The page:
Title: Starfish Blossoms
Author: Samantha Rumbidzai
Heart Publishing, 2022
Paper back: isbn:
I am hoping to refer to Samantha Rumbidzai Vazhure’s
latest collection of poems, Starfish Blossoms, as a multi-tasking anthology.
It often occurs to a poet that one of her books may
carry pieces from the many different periods of her life, ably reflecting continuity
and change of the poet’s vision and methods over time. This is the essence of a multi-tasking
Through such a book, the poet makes definitive
statements on a wide range of themes and subjects under one cover. Later in
life, the poet herself may actually sit back, like any other reader, and re-read
her own book in search of the growth of her own philosophy of life and the
development of her craft.
As a result, Starfish
Blossoms is a festival of sorts. Many of these poems ring with the unmistakable
clarity of biographical information from the life of the poet herself; the ups
and downs of life, the poet’s discoveries, the poet’s mental experiments and the
poet’s acute personal memories. You could draw the poet's graph, underlining your favourite pieces and flipping over others for further reading.
I may want to call this book a diary anthology, too.
What is however clearer to me than my other observations
is; this collection is decidedly based on the firm foundations of the wisdom of
one’s female ancestors, both in mythical and real time. This book can be read as an archive of women's thoughts and sweet secrets from one generation to the other.
In these pieces, there is the hovering presence of the
persona’s paternal grandmother, vaChivi. She is the spirit of the lioness, hunting
relentlessly for game in order to feed her pack of cubs. VaChivi is more
vicious and runs much faster than her lazy and redundant male counterpart. Hunting
is not sport. It is a matter of life and death.
There is also the
maternal grandmother, aChihera, the woman of the Shava Eland totem. Charwe Nehanda
of the first Chimurenga is amongst the strong Chihera women of Zimbabwe. They
are renowned in Shona lore for their resilience and sometimes they are known to be strong headed, fighting harder
than their fathers or their husbands!
These two archetypes VaChivi and aChihera demonstrate
that this poet is coming to the world stage already armed with ready-made
stories of the brave women from her own community. She is not looking for new
heroes. She already has the blood of heroines running through her veins. She is only looking for a broader audience. For me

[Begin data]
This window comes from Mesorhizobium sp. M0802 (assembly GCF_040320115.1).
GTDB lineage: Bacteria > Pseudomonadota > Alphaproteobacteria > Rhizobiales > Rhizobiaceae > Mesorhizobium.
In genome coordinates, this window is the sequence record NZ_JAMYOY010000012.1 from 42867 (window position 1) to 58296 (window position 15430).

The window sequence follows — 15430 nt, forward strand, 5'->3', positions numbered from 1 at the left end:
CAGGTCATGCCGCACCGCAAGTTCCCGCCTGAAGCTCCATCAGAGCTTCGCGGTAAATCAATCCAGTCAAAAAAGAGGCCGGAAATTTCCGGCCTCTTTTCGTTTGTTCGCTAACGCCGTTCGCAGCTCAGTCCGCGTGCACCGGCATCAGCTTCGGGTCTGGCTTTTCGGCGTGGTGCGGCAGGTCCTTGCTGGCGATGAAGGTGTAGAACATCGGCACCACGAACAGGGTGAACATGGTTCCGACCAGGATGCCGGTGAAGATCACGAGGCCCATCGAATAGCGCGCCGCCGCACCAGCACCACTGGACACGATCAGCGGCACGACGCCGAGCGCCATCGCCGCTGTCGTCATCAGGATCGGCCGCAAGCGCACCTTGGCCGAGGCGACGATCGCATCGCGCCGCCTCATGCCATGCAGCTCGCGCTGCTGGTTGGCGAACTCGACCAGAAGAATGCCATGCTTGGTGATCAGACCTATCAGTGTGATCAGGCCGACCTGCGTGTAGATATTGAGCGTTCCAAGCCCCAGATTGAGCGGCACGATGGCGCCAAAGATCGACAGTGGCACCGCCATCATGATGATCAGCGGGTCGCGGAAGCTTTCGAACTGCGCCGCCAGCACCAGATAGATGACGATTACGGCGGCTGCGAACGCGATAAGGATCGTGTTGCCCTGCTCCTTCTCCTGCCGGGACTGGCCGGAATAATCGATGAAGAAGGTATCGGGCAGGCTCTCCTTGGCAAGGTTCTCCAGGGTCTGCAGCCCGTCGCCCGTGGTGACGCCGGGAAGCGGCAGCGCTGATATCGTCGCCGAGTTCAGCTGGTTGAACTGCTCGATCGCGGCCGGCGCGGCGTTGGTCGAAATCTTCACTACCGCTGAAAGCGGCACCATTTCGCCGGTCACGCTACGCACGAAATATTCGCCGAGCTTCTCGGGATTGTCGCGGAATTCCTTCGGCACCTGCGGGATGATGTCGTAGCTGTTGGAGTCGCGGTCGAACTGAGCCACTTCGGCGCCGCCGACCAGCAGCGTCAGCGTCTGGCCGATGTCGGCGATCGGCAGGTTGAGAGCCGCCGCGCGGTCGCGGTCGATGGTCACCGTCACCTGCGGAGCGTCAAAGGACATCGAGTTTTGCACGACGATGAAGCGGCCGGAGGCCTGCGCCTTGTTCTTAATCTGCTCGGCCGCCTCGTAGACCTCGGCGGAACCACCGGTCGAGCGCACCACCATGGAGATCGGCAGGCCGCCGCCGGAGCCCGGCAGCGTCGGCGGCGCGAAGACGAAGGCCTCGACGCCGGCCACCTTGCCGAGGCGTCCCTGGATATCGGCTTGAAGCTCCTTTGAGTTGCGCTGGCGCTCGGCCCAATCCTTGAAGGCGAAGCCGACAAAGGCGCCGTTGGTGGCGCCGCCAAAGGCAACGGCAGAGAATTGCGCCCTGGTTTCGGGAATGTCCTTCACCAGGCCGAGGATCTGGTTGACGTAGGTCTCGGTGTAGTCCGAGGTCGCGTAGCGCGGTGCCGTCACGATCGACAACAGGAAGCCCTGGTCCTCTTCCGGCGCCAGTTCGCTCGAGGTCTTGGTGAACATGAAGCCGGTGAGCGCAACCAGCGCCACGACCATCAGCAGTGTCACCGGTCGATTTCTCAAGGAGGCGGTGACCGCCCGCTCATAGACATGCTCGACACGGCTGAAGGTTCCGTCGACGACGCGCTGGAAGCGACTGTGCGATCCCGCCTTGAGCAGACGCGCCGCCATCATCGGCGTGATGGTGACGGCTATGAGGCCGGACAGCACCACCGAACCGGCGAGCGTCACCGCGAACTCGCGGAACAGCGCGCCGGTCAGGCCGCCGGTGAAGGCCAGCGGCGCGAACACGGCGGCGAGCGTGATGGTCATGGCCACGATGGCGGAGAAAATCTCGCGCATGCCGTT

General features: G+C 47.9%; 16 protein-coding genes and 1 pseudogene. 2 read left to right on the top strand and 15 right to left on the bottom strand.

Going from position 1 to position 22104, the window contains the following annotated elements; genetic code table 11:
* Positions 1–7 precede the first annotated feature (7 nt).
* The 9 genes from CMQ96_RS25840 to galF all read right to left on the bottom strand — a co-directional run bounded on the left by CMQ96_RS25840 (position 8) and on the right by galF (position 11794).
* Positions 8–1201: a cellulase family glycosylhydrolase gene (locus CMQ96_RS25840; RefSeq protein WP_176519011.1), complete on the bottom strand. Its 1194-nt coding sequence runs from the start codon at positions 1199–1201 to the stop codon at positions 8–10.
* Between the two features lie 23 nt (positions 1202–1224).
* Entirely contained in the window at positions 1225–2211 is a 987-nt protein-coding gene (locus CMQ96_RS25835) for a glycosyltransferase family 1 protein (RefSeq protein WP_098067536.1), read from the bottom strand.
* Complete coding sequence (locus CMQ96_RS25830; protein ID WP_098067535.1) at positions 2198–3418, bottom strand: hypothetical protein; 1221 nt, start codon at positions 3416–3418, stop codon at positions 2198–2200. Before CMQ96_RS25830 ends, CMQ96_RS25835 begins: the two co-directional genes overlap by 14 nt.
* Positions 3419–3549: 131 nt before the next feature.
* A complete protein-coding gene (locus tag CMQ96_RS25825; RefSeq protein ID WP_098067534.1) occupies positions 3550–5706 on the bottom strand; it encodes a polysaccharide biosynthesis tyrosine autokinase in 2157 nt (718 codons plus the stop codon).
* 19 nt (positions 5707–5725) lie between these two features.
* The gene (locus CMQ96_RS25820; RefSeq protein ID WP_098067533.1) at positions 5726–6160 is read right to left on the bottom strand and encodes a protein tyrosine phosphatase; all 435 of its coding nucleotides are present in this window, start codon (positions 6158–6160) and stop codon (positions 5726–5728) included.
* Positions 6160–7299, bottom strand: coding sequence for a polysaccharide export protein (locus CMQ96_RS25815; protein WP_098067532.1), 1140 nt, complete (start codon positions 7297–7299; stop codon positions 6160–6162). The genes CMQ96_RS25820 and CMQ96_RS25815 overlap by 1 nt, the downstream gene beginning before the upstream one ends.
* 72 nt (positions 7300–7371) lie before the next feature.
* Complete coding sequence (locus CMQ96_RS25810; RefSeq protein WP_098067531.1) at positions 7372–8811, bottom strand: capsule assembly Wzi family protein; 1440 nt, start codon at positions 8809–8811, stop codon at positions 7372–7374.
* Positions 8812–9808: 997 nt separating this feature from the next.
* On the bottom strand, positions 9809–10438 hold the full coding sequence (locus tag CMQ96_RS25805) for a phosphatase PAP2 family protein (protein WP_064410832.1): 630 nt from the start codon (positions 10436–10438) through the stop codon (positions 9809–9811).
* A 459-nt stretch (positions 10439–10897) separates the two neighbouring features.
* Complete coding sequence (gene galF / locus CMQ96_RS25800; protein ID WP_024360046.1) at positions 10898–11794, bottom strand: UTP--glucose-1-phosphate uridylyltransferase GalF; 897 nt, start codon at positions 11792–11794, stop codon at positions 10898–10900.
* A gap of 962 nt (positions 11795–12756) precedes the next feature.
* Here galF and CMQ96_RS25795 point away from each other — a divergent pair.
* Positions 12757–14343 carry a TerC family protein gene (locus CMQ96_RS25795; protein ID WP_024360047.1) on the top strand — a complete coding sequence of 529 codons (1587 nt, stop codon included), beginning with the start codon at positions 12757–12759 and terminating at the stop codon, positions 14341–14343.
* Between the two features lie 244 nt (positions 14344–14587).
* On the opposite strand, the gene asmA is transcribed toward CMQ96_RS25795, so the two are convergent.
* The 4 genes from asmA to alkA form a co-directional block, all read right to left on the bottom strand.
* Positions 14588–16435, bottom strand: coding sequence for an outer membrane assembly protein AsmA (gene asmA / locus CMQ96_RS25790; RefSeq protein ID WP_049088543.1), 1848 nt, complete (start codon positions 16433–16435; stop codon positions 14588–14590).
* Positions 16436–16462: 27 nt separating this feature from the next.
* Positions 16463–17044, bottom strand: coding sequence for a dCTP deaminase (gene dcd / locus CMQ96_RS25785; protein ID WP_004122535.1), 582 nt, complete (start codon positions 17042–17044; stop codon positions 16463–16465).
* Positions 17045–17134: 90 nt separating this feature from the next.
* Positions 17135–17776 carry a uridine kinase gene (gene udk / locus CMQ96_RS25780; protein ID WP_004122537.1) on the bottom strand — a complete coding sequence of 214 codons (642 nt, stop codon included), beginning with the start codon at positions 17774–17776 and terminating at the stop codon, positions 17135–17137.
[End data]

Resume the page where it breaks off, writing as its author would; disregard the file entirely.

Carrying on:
this is Samantha Rumbidzai Vazhure’s greatest achievement.
In the very first poem the persona recalls her time
with her grandmother out in the countryside. It is a return to the stable
source and to roots that go deep.
Grandmother hides her monies everywhere; inside her crimpling
doek, under the reed mat and even inside her G-cup bra. Meanwhile the corn is
roasting by the fireside. When she asks her granddaughter to count her money,
the younger woman says, “but you can’t see the money even if I were to count it
And the elder answers: “These eyes can see what they
want to see.” Meaning I would not have asked you to count the money if you were not a trusted fellow. This poem is a story about the easy
camaraderie between women from across generations.
In the poem Hanyanani, the poet goes even deeper into the Shona
mythology. An old woman lives in the drought smitten district of Chivi in a
year when the famine is at its bitterest. There is danger that the many-many
orphans that she is keeping in her homestead may actually starve to death. VaChivi
goes up and down amongst her neighbours and she finds no food to cook. But the
orphans gather around her crying louder and louder...
VaChivi comes up with a plan which has become
legendary amongst the Shona people. She lights a fire as if everything is
alright and puts a pot full of water on the fire. There is still nothing to
cook and VaChivi picks pebbles from the bare ground and throws them into the
pot and she tells her grandchildren that she is now cooking something and she
will make soup out of it. She dishes out the ‘soup’ eventually. It is the mere
hope amongst these children that the hot water that they are taking in is real
soup. That saves their lives;
And there’s an old
woman from Chvi
who cooked stones
and drank the soup.